A case for nitrogen
I wish to comment on Senior Washington Reporter Miles Moore's story, ``Underinflation doesn't reap same effect,'' in your April 12 issue concerning truck tire underinflation.
Although the article was interesting and informative, I found nothing really surprising in the content.
However, I find it necessary to refer to a statement that is absolutely outrageous. Attributed to Guy Walenga, engineering manager, North American Commercial Products for Bridgestone/Firestone, it states and I quote: ``If you have a blowout with a nitrogen tire, you have to refill it with air.''
Heaven help any employee of mine who fills a tire that has blown out with anything! I sincerely hope that Mr. Walenga was misquoted.
This statement follows some very positive statements concerning nitrogen tire inflation, with which I fully agree, and again I quote Mr. Walenga: ``In every case, nitrogen allows the tire to maintain more of its original properties than air. Among other things, nitrogen offers less oxidation of tire components, less pressure buildup in service and longer tread life. With nitrogen, the casing may be more durable and more retreadable.''
In the article's final paragraph, Mr. Walenga makes another statement with which I totally disagree and which is at odds with the statement made in the above paragraph, wherein he states that nitrogen may not be cost-effective with truck tires.
Nitrogen has been proven to be cost-effective because of the very positive effects of maintaining proper tire inflation, low oxidation and improved retreadability-benefits that are clearly spelled out in the body of the article and have been put forward by Mr. Walenga himself.
One final point-that of portability. This may have been a problem in days past when nitrogen had to be purchased in storage tanks or cylinders.
Now that nitrogen generators are available at relatively low cost and can be installed just about anywhere, this problem no longer exists.
Peggy Fisher of Fleet Tire Consulting and a Tire Business columnist, who also is quoted in the report, has clearly suggested in earlier articles that nitrogen is the tire inflation gas of the future. Why not now?
Everard G. Scott
Harmony Hall Inc.
Editor's Note: We asked Bridgestone/Firestone's Guy Walenga to elaborate on his comments made at the recent Clemson Tire Industry Conference about the benefits and drawbacks of using nitrogen in truck tires. Regarding his statement, ``If you have a blowout with a nitrogen tire, you need to refill it with air,'' Mr. Walenga explained that if a tire is blown out, ``it means you are putting on a new tire.''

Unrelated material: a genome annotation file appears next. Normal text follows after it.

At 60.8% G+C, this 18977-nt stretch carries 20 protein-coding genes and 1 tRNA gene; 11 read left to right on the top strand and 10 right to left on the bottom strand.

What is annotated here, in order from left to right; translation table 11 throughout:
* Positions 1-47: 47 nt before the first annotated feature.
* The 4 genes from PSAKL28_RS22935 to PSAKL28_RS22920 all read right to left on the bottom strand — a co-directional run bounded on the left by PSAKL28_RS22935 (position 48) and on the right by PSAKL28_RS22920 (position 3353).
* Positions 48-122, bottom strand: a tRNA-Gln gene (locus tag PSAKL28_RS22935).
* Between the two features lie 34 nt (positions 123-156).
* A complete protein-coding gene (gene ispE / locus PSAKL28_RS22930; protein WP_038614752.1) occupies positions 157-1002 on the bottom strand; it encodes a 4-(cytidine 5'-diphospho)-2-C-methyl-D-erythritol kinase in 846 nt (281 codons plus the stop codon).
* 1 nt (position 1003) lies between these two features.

What he actually was referring to was an air-out situation, where the tire loses pressure. In this case, he said, ``if you are away from your nitrogen source and you need tire service, it's safe to put air into the tire. But when you get back to your source of nitrogen, you would need to deflate the tire and totally re-inflate it with nitrogen.''
As to his point that nitrogen might not be cost-effective with truck tires, Mr. Walenga explained that there hasn't been enough testing done to identify the dollar value of the long-term or short-term benefits of using nitrogen in truck tires. ``I don't know in a fleet application if it's cost-effective,'' he said. ``It appears it should be, but we need actual objective data. And we're currently working on evaluations to collect that economic and performance data.''
Checkoff support never given
I am writing regarding a misstatement in your April 12 editorial on the Tire Industry Association's checkoff proposal.
Your editorial says the Rubber Manufacturers Association (RMA) ``withdrew its support,'' of the program. That is not correct.
You may recall that RMA has been discussing the proposal with TIA for a number of months. RMA only recently decided not to support the TIA proposal after thoughtful consideration.
At no time prior to reaching this decision did RMA take a position for or against the proposal.
We evaluated several concerns with the proposal, including dealer support, legal concerns and political considerations, among others.
In fact, I shared a copy of the scholarly legal memorandum prepared for RMA by Nory Miller, a preeminent First Amendment practitioner.
Only after this careful deliberation did RMA take an official position on the checkoff proposal.
Rubber Manufacturers Association
Thanks for the news
As an independent tire dealer, I just want to tell you how important Tire Business is to our small independent dealership.
Without Tire Business much of the trade news would never reach us. This ``Speak Up'' card is simply a card of thanks.
Weber Tire Co.